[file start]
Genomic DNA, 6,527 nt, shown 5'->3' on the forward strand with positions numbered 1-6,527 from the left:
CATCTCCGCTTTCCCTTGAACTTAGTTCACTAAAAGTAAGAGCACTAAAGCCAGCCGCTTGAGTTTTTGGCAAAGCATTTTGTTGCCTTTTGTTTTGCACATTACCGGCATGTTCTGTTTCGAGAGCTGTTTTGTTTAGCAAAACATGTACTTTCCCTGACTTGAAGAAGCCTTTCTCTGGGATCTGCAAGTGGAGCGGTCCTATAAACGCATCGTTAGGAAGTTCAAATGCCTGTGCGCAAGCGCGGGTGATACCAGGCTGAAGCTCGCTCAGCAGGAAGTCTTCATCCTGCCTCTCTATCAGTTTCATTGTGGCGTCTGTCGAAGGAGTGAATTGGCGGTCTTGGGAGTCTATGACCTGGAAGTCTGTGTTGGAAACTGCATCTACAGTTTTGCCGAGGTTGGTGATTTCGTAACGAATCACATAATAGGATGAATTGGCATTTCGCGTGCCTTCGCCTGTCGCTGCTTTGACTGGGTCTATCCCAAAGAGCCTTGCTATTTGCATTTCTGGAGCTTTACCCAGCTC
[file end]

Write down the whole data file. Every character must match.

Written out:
Genomic DNA, 6,527 nt, shown 5'->3' on the forward strand with positions numbered 1-6,527 from the left:
CATCTCCGCTTTCCCTTGAACTTAGTTCACTAAAAGTAAGAGCACTAAAGCCAGCCGCTTGAGTTTTTGGCAAAGCATTTTGTTGCCTTTTGTTTTGCACATTACCGGCATGTTCTGTTTCGAGAGCTGTTTTGTTTAGCAAAACATGTACTTTCCCTGACTTGAAGAAGCCTTTCTCTGGGATCTGCAAGTGGAGCGGTCCTATAAACGCATCGTTAGGAAGTTCAAATGCCTGTGCGCAAGCGCGGGTGATACCAGGCTGAAGCTCGCTCAGCAGGAAGTCTTCATCCTGCCTCTCTATCAGTTTCATTGTGGCGTCTGTCGAAGGAGTGAATTGGCGGTCTTGGGAGTCTATGACCTGGAAGTCTGTGTTGGAAACTGCATCTACAGTTTTGCCGAGGTTGGTGATTTCGTAACGAATCACATAATAGGATGAATTGGCATTTCGCGTGCCTTCGCCTGTCGCTGCTTTGACTGGGTCTATCCCAAAGAGCCTTGCTATTTGCATTTCTGGAGCTTTACCCAGCTC